Interviewing with Google
7 Nov 2006
First, a little about me. I graduated for the last time in 2004 with a dissertation title of Correct Implementation of Network Protocols---it concerns maintaining the correctness properties of a formal network protocol specification through to an implementation. It also involved a compiler written primarily in Python (with extension modules written using Flex and Bison, some of my favorite hacks). I have about 15 years of experience as a sysadmin and system programmer, and spent about eight years as a Unix system administrator for the University of Texas at Austin, Department of Computer Sciences. Among other things, I wrote the semi-automated installation system that has put Linux on somewhere near a thousand machines.
Speaking of Linux, I have a 3.5-inch diskette with the 0.99pl14 kernel source on it somewhere. That was the first version I built myself.
My last job involved (as part of a team consisting of, well, me) writing a embeddable multiprotocol engine for a peer-to-peer digital media system, supporting multicast UDP and HTTP. My current job involves supporting a job-management system for middling-large (say, 4000 machines) heterogeneous clusters, built on top of LSF.
I like Google. A lot. Their services that I have used work really well. I've also got a inkling of what they do to make it work, and the stuff they're looking at is fascinating.
My first contact with Google was about eight months before the rest of this story plays out. I was contacted by a recruiter asking if I would be interested in talking about a job. I wrote back, saying that while I was, I had just started a new contract and did not feel comfortable considering leaving so soon. I suggested, somewhat faceously, that he contact me in six months or so.
Six or seven months later, when I was actually considering applying to Google, the same recruiter contacted me again. Excellent timing, I thought.
All of the interviews I have had with Google have been "technical" interviews---never dealing with trick questions or puzzles, nor with the usual interview garbage. Which is good---I'm not good with trick questions and tend to feel that most of the games interviewers play are unprofessional. 
The big question from the first interview was something along the lines of, "Assuming you have unlimited memory but need it to be as fast as possible, describe a function to find the number of set bits in a 32-bit value."
I caught the "unlimited memory" bit, and my first thought was to initialize a 2^32-element array with the number of set bits for every possible 32-bit value. The function becomes an array lookup.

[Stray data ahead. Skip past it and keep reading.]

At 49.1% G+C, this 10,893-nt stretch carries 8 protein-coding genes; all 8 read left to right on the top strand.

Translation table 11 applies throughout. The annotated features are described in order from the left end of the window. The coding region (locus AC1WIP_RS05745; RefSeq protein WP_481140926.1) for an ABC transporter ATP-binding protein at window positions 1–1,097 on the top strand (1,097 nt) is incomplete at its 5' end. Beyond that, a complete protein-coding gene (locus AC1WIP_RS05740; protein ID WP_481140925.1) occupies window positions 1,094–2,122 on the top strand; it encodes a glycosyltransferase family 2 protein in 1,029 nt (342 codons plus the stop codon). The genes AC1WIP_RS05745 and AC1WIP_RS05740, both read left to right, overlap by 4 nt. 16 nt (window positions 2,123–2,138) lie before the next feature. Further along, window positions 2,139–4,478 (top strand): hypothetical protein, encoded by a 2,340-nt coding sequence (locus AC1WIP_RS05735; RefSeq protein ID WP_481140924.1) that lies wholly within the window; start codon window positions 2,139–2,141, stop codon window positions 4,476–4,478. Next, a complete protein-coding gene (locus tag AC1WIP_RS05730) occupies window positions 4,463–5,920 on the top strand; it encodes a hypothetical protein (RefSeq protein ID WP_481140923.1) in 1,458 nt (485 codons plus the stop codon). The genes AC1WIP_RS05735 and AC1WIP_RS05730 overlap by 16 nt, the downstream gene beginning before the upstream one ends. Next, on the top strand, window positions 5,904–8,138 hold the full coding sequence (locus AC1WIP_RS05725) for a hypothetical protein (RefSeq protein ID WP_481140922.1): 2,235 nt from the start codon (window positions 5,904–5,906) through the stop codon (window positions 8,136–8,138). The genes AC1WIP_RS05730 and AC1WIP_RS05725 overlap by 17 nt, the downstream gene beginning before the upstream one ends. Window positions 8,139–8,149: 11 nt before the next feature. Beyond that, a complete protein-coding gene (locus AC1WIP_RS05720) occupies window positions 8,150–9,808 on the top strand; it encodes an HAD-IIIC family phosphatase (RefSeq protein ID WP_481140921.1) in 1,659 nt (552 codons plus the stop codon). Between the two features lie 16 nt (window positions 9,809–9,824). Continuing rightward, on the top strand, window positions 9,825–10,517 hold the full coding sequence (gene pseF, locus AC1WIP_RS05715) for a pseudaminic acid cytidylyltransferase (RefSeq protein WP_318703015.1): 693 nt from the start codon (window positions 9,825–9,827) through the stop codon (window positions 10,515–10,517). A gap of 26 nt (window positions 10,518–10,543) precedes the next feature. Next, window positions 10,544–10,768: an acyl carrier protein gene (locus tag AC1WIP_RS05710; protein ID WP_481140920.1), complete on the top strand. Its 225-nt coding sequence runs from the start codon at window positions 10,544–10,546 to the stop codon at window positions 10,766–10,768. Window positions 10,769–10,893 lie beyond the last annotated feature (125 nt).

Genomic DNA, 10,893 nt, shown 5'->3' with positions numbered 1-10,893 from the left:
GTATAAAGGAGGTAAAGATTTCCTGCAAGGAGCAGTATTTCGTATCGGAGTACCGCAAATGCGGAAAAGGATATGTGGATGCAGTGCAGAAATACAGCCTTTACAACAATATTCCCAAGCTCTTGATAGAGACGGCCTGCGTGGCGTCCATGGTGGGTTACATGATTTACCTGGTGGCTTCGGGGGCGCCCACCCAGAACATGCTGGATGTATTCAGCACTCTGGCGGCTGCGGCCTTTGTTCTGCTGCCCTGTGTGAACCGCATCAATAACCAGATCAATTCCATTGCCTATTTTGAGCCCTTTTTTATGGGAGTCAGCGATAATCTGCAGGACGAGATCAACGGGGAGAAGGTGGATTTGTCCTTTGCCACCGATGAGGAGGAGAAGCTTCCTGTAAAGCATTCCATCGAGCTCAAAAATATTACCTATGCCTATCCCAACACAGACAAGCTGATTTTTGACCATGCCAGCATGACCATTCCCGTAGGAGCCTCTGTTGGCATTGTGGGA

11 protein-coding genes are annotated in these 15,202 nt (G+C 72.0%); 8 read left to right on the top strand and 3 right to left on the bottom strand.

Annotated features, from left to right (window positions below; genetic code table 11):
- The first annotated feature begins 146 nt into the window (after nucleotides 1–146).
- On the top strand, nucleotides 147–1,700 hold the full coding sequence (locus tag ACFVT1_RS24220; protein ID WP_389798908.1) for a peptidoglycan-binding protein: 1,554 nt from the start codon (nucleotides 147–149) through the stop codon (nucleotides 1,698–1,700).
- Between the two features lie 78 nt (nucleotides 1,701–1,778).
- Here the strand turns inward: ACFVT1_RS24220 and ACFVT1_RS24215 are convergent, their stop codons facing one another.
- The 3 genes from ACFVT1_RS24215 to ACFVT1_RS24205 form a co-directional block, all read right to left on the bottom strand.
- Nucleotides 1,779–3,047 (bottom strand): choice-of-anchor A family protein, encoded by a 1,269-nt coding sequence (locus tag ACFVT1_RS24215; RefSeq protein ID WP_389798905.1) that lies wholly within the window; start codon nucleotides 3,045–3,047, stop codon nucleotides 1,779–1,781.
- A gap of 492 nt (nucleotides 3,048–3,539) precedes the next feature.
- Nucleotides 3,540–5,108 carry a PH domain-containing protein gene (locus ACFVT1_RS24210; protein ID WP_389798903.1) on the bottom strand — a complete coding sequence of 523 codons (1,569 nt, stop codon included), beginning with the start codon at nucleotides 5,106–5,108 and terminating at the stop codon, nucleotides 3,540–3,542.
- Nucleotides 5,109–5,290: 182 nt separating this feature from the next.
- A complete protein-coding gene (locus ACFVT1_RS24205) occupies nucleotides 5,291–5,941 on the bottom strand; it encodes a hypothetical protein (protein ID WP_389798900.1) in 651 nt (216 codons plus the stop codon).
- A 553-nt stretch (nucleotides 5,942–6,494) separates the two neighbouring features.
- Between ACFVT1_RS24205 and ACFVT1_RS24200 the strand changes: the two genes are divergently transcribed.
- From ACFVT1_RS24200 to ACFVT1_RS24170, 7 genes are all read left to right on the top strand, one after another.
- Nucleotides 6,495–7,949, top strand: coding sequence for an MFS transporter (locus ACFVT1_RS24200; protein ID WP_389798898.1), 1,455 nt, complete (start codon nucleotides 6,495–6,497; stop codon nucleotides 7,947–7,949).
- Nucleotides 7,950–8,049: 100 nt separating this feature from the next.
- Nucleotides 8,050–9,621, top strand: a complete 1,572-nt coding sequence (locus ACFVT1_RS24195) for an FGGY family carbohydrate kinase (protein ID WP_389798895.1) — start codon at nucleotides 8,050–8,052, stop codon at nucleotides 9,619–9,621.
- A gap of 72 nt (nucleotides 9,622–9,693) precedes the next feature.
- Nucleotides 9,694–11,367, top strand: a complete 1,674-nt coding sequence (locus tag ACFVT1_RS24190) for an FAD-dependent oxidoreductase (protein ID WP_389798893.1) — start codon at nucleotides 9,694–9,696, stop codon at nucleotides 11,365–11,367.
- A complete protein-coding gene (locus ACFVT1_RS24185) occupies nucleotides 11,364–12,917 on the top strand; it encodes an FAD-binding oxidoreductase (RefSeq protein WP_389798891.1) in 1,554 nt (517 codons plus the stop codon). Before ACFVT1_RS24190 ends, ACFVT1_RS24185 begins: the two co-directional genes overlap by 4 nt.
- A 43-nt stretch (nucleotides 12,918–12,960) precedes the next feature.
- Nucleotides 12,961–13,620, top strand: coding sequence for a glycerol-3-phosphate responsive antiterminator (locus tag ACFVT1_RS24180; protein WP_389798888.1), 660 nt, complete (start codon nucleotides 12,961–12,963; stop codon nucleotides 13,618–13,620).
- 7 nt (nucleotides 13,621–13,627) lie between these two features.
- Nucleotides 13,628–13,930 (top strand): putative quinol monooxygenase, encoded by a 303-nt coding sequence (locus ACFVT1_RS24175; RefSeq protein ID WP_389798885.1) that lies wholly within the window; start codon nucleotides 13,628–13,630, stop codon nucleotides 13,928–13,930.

I suspect that the first solution they usually see is a 32-iteration loop that uses bitwise operations to count the number of set bits. That, according to a couple of simple tests I later ran, is significantly slower than the alternative (although I don't have machine with memory the far side of 4GB).
(Upon further consideration I don't think the one I came up with is actually optimal---it will blow the cache and memory wait-states will kill you. I think a better solution (which is what I actually tested), would be something in the middle---a N-iteration loop using bit manipulations to support lookups in a 2^M-element array, where M*N = 32. Say, 4 lookups into a 256-element array.)
The interviewer seemed satisfied with my answers, though, and I scheduled a second phone interview.
Not too long ago during a phone interview, I was asked by someone who claimed to be a manager, interviewing for a research and development position, to "write" a function in C computing the n'th number in the fibonacci sequence. My response upon subsequently being asked to schedule a second interview was, "I'm not who you are looking for." If someone wants sample code from me, there is plenty available, and it is somewhat more interesting than functional programming's "hello, world".
[Edit 28 Jul 2010: After interviewing many more candidates myself, I would like to officially reconsider this position. If someone had publicly available source, I would be thrilled to look at it; in fact, that would be an almost automatic "Let's hire this one!". But no one does. And a "write a function" question is definitely needed. I still do not think it is appropriate on a phone interview, though.]